The Holy See: Lethal Drones Pose Urgent Ethical Issues

The Vatican's representative at the United Nations warns the U.S. about the moral pitfalls of its targeted killing program.
Reuters

The Holy See's representative at the United Nations, Archbishop Silvano M. Tomasi, has weighed in on the debate about targeted killing with unmanned aerial vehicles. His recent letter raises the following concerns about killing with drones:

  • The technology may "lower the threshold of conflict, making it seem more attractive to enter into war." 
  • "It is indisputable that large populations live in constant fear of the strikes," he writes, and "costs to civilian life and property, as well as the psychological and economic cost of living in constant fear of future mistaken strikes, should not be ignored."
  • It is difficult "to assess the precise impact on civilians of the use of weaponised drones," he observes, "due in part to the lack of transparency in reporting."
  • "When vital data related to the use of weaponized drones is withheld from scrutiny," he wonders, "how can compliance with international law, international humanitarian law and ethical standards be verified?"
  • Proliferation is his final concern. The need to use drones ethically "and set a strong precedent for restricting their use" becomes more urgent given "the ongoing and accelerating proliferation of these weapons," he argues, adding that flawed norms are "an increasing danger as drone technology proliferates further."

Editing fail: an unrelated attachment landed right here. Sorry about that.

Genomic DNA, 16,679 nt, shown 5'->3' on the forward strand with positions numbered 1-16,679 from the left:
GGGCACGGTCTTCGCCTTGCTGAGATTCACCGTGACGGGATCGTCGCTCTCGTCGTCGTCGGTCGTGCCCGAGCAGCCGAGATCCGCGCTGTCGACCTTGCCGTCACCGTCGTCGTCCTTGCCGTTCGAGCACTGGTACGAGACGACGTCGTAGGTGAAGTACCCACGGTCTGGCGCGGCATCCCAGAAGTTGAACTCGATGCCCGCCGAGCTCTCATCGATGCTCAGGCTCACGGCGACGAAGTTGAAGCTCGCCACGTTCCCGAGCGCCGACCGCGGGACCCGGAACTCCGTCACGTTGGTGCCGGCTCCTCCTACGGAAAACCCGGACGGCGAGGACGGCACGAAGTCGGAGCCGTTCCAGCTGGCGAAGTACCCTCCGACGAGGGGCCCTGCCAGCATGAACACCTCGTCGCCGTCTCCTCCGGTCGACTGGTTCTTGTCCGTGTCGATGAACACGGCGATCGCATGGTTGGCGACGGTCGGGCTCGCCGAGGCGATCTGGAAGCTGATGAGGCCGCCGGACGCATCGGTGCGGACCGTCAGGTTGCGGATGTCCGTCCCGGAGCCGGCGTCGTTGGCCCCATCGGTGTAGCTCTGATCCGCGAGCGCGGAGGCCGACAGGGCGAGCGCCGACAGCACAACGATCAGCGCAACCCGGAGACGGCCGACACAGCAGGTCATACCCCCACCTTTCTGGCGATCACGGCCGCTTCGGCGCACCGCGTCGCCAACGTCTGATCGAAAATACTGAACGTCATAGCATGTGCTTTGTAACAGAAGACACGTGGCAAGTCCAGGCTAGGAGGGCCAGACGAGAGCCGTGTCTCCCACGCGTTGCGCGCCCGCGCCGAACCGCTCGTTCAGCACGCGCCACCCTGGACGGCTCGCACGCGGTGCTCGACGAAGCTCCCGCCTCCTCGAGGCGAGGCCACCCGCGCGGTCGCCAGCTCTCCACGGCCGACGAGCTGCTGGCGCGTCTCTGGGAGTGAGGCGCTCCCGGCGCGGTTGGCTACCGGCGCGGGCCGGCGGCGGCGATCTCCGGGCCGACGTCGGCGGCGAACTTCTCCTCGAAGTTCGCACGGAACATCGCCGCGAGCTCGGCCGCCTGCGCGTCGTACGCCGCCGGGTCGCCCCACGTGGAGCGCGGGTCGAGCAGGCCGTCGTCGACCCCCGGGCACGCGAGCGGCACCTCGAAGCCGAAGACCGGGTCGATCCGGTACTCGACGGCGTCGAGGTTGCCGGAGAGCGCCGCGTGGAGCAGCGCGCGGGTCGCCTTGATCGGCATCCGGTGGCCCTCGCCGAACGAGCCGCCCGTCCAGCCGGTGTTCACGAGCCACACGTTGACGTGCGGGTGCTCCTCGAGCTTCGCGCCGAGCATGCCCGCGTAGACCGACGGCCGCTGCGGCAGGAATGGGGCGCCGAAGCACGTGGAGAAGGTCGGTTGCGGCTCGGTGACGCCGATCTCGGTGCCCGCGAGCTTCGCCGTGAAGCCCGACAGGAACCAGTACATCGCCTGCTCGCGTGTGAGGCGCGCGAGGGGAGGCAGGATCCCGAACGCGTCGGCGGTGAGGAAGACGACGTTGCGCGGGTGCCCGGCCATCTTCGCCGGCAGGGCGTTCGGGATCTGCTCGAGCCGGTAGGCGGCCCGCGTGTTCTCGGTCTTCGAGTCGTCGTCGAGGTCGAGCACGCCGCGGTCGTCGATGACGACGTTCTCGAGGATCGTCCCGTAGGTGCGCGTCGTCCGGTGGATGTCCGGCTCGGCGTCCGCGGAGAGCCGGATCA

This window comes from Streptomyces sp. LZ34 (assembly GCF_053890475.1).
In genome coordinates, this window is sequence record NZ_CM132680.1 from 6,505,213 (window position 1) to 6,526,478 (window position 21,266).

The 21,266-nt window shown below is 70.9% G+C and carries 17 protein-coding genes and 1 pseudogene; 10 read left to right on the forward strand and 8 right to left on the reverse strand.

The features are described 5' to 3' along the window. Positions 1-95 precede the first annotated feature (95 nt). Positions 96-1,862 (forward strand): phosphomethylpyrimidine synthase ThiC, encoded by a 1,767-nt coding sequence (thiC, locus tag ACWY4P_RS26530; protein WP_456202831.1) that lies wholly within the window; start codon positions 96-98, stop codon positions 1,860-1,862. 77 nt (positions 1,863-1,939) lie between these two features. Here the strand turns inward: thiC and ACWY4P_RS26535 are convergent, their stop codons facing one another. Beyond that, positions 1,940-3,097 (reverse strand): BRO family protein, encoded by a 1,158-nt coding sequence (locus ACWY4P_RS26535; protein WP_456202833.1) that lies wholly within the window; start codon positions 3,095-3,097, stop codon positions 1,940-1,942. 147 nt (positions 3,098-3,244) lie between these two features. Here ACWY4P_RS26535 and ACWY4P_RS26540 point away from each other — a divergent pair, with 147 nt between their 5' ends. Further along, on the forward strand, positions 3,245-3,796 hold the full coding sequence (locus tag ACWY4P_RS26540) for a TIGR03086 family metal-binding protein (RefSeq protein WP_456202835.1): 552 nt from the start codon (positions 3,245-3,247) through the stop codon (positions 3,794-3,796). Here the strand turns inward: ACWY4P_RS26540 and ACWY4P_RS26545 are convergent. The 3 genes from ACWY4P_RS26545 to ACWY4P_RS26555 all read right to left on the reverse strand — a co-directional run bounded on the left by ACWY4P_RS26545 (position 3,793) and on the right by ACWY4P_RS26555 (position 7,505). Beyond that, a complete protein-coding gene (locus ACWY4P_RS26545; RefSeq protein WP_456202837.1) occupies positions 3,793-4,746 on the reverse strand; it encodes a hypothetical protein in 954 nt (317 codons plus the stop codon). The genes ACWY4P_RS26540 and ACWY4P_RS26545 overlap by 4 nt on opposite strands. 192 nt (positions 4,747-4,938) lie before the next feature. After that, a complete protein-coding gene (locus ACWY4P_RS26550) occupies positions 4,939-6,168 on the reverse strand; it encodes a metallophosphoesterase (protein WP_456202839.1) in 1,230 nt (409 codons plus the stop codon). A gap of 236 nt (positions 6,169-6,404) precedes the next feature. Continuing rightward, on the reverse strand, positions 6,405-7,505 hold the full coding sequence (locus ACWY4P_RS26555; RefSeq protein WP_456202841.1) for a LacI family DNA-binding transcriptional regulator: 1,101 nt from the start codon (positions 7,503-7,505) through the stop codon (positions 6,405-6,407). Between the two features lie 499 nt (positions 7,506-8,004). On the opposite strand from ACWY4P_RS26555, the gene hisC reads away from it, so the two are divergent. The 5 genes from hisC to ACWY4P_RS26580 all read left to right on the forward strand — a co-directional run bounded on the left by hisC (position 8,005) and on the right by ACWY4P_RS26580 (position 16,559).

These are all concerns I share.

Meanwhile, "thousands of people gathered Saturday in the northwestern city Peshawar to protest American drone strikes inside Pakistani territory and vowed to stop NATO supply trucks unless the attacks stopped." And "China has tested its first stealth combat drone." It is time to reform drone policy so that it is more moral and less shortsighted. We may be living under the norms we establish now for a long time. 

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Conor Friedersdorf is a staff writer at The Atlantic, where he focuses on politics and national affairs. He lives in Venice, California, and is the founding editor of The Best of Journalism, a newsletter devoted to exceptional nonfiction.

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